Honduras - MACROECONOMIC TRENDS Recent Growth

Honduran president Rafael Leonardo Callejas Romero, elected in November 1989, Dell LATITUDE CPIR Battery,Dell LATITUDE CPIR400GT Battery

enjoyed little success in the early part of his administration as he attempted to adhere to a standard economic austerity package prescribed by the International Monetary Fund (IMF) and the World Bank. As the November 1993 presidential elections drew closer, the political fallout of austere economic measures made their implementation even less likely. Dell LATITUDE CPM Battery


Any hope for his party's winning the 1993 election was predicated on improving social programs, addressing employment needs, and appeasing a disgruntled, vocal public sector. However, reaching those goals required policies that moved away from balancing the budget, lowering inflation, and reducing the deficit and external debt to attract investment and stimulate economic growth. Dell LATITUDE CPTC Battery,Dell LATITUDE CPTS Battery

Callejas inherited an economic mess. The economy had deteriorated rapidly, starting in 1989, as the United States Agency for International Development (AID) pointedly interrupted disbursements of its grants to Honduras to signal displeasure with the economic policies of the old government and to push the new government to make economic reforms. Dell LATITUDE CPTV Battery


Nondisbursal of those funds greatly exacerbated the country's economic problems. Funds from the multilateral lending institutions, which eventually would help fill the gap left by the reduction of United States aid, were still under negotiation in 1989 and would be conditioned first on payment of arrears on the country's enormous external debt. Dell LATITUDE CPXH Battery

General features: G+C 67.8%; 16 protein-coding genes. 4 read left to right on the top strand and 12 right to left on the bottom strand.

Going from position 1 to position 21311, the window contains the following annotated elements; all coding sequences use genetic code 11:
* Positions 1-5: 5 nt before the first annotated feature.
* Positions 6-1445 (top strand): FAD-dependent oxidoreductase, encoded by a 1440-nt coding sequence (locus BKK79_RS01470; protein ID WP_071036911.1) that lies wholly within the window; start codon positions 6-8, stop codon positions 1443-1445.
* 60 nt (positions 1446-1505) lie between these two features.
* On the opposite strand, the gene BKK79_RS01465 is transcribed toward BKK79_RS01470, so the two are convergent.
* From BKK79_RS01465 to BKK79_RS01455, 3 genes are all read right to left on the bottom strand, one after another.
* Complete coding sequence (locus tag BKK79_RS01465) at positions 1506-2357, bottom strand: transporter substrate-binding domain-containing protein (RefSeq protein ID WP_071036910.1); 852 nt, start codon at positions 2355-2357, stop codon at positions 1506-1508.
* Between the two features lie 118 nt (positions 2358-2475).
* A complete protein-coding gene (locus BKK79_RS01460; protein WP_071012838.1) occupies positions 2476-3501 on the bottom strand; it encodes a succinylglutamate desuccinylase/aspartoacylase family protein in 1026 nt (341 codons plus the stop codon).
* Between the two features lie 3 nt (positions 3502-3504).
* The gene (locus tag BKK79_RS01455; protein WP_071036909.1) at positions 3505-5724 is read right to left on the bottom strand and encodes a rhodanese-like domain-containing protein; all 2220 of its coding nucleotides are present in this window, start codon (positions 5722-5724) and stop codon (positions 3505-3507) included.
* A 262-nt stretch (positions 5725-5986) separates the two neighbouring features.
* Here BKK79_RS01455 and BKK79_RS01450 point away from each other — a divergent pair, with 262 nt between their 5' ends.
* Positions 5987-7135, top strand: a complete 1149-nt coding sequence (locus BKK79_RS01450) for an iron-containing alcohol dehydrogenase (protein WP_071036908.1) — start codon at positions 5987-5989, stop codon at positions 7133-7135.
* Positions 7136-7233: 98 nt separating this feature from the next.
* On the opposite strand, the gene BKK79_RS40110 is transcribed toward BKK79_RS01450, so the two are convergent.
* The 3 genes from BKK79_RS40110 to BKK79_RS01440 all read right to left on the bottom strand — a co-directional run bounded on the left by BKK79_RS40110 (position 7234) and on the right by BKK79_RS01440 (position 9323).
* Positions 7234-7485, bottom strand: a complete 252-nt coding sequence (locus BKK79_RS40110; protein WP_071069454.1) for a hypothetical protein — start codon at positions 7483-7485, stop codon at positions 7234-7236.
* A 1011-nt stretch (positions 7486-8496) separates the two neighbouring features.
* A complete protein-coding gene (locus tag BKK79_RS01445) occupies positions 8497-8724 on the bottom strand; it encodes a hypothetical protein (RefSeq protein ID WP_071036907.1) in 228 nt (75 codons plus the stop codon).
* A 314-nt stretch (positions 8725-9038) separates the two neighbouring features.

Between 1983 and 1985, the government of Honduras—pumped up by massive infusions of external borrowing—had introduced expensive, high-tech infrastructure projects. The construction of roads and dams, financed mostly by multilateral loans and grants, was intended to generate employment to compensate for the impact of the regionwide recession. Dell LATITUDE D400 SERIES Battery

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In reality, the development projects served to swell the ranks of public-sector employment and line the pockets of a small elite. The projects never sparked private-sector investment or created substantial private employment. Instead, per capita income continued to fall as Honduras's external debt doubled. Dell LATITUDE D505 SERIES Battery,Dell Latitude D510 Series Battery

Even greater injections of foreign assistance between 1985 and 1988 kept the economy afloat, but it soon became clear that the successive governments had been borrowing time as well as money.

Foreign aid between 1985 and 1989 represented about 4.6 percent of the gross domestic product (GDP). About 44 percent of the government's fiscal shortfall was financed through cash from foreign sources. Dell LATITUDE D600 SERIES Battery,Dell Latitude D610 Series Battery

Side effects of the cash infusion were that the national currency, the lempira became overvalued and the amount of exports dropped. A booming public sector, with its enhanced ability to import, was enough to keep the economy showing growth, based on private consumption and government spending. But the government did little to address the historical, Dell Latitude D620 Battery